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digitalmars.D.learn - How to using opCmp

reply Heromyth <bitworld qq.com> writes:
I have defined a opCmp function to overload comparison operators, then how can
I use it correctly?

I can use it like this:
   int b = t1.opCmp(info);
and is it right like this:
   int b = t1 < info;

In my test code, I get different value for b. What can I do?
Thanks for helps.

//=============
//Test code:
//=============
import std.stdio;
import std.conv;
import std.file;
import std.algorithm;
import std.range;
import std.array;
import std.format;
import std.path;
import std.ascii;
import std.utf;
import std.process;

public final class LogLevel
{
     property public static LogLevel Trace()
    {
        if( m_Trace is null )
            m_Trace = new LogLevel("Trace", 0);
        return m_Trace;
    }
    private static LogLevel m_Trace;

     property public static LogLevel Info()
    {
        if( m_Info is null )
            m_Info = new LogLevel("Info", 2);
        return m_Info;
    }
    private static LogLevel m_Info;


    public string getName()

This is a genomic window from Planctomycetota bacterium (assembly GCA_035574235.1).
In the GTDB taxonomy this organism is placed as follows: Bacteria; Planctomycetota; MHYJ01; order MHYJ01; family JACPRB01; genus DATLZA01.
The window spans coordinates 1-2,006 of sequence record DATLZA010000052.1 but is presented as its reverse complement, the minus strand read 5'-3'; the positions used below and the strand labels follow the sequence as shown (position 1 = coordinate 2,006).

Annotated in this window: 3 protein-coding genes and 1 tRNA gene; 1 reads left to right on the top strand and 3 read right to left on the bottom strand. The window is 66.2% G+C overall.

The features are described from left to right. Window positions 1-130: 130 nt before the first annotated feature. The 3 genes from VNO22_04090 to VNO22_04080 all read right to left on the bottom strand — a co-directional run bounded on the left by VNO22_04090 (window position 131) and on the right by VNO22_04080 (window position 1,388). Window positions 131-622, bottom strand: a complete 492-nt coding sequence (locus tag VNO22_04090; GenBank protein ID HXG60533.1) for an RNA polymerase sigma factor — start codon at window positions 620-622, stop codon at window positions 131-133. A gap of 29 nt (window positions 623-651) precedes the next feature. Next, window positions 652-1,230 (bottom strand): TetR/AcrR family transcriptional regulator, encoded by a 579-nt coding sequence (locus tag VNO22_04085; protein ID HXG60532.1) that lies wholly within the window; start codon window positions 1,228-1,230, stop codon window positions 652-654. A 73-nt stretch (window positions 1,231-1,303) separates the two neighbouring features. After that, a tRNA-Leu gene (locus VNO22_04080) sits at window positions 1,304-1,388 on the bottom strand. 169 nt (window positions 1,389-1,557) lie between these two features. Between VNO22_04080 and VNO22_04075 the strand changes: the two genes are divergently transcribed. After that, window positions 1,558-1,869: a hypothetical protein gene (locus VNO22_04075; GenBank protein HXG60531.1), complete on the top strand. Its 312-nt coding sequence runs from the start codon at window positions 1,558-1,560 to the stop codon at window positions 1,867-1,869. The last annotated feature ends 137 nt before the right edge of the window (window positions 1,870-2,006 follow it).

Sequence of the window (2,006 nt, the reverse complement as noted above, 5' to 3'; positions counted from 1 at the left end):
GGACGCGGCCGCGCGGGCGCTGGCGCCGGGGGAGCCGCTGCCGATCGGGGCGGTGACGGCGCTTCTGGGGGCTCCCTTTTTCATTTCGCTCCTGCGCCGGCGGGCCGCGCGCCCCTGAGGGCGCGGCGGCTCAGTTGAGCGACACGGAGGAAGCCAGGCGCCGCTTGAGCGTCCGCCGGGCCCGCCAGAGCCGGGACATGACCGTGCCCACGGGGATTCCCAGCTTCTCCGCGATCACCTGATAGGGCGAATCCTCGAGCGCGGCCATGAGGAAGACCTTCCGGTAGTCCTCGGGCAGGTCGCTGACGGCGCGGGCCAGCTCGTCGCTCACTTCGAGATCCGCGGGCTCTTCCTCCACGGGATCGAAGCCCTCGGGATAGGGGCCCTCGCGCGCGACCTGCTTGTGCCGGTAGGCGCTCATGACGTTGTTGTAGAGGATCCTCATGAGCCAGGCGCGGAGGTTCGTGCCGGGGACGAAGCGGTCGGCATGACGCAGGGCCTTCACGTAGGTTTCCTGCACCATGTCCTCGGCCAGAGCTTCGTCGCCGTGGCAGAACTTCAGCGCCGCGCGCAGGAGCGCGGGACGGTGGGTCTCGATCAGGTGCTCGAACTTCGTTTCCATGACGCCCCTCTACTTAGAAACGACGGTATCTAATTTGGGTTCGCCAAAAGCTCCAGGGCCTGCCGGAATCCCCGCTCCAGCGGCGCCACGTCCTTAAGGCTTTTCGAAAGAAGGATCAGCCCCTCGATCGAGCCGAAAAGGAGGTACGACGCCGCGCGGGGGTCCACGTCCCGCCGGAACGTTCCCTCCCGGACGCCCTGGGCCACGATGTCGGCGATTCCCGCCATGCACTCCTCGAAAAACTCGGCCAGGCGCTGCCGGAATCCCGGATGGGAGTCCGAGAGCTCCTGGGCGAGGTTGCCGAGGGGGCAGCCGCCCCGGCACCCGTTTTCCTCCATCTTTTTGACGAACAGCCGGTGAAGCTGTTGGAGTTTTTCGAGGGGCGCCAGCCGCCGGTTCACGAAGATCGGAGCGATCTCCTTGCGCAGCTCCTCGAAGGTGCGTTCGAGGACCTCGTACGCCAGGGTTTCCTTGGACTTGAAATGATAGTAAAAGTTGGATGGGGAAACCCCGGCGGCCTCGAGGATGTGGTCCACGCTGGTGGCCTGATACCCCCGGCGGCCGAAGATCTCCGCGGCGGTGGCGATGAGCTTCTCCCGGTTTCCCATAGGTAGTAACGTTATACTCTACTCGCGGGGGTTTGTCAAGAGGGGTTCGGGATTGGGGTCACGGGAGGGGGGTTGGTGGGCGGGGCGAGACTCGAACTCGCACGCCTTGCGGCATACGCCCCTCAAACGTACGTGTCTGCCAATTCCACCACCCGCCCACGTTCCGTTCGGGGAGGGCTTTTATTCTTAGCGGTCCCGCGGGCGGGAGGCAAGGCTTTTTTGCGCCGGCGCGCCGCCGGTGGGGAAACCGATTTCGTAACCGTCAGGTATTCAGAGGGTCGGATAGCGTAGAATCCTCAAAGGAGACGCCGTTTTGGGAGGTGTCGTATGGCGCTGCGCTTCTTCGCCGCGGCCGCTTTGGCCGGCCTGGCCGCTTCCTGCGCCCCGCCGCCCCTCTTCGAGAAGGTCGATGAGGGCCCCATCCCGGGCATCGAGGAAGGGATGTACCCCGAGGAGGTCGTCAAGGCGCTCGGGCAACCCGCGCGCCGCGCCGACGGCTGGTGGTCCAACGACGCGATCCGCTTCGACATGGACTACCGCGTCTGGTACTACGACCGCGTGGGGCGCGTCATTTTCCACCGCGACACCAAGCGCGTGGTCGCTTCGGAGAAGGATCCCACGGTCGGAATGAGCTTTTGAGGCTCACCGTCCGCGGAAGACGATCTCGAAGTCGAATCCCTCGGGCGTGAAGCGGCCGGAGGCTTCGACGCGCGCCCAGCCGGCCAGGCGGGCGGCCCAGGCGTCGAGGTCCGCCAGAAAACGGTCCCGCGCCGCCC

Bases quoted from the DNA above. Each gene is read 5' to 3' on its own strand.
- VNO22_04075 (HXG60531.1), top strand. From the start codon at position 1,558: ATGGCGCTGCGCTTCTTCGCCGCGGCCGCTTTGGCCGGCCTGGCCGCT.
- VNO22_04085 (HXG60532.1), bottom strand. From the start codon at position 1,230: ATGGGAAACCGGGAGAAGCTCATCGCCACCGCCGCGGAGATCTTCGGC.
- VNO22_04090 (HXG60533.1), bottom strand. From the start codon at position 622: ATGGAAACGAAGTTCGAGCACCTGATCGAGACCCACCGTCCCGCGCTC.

{
        return name;

    }

    private int ordinal;
    private string name;

    public static LogLevel FromString(string levelName)
    {
        if (levelName.empty())
        {
            throw new Exception("levelName");
        }

        return Trace;
    }

	public  int  opCmp(LogLevel level1)
	{
		int result = 0;
		if( this.Ordinal > level1.Ordinal)
			result = 1;
		else if( this.Ordinal == level1.Ordinal)
			result = 0;
		else
			result = -1;
		writefln("result == %d", result);
		return result;
	}

     property package int Ordinal()
    {
        return this.ordinal;
    }


    private this(string name, int ordinal)
    {
        this.name = name;
        this.ordinal = ordinal;
    }
}


int main(string[] args)
{
    LogLevel t1 = LogLevel.Trace;
    LogLevel t2 = LogLevel.Trace;
    LogLevel info = LogLevel.Info;
	int a = t1 > t2;
	writefln("a == %d", a);

	int b = t1.opCmp(info);
	writefln("b == %d", b);

	b = t1 < info;
	writefln("b == %d", b);

	b = t1 > info;
	writefln("b == %d", b);

    return 0;
}
//=============
Dec 17 2011
next sibling parent reply bearophile <bearophileHUGS lycos.com> writes:
Heromyth:

 I have defined a opCmp function to overload comparison operators, then how can
 I use it correctly?

I don't have an answer yet, but I suggest you to look at the D docs that describe how to use opCmp. Probably you need to accept a const Object, and to use override. I suggest to strip your code from all the not essential things, so you will see the problems better. Bye, bearophile
Dec 17 2011
parent Heromyth <bitworld qq.com> writes:
== Quote from bearophile (bearophileHUGS lycos.com)'s article
 Heromyth:
 I have defined a opCmp function to overload comparison operators, then how can
 I use it correctly?


override. I suggest to strip your code from all the not essential things, so you will see the problems better.
 Bye,
 bearophile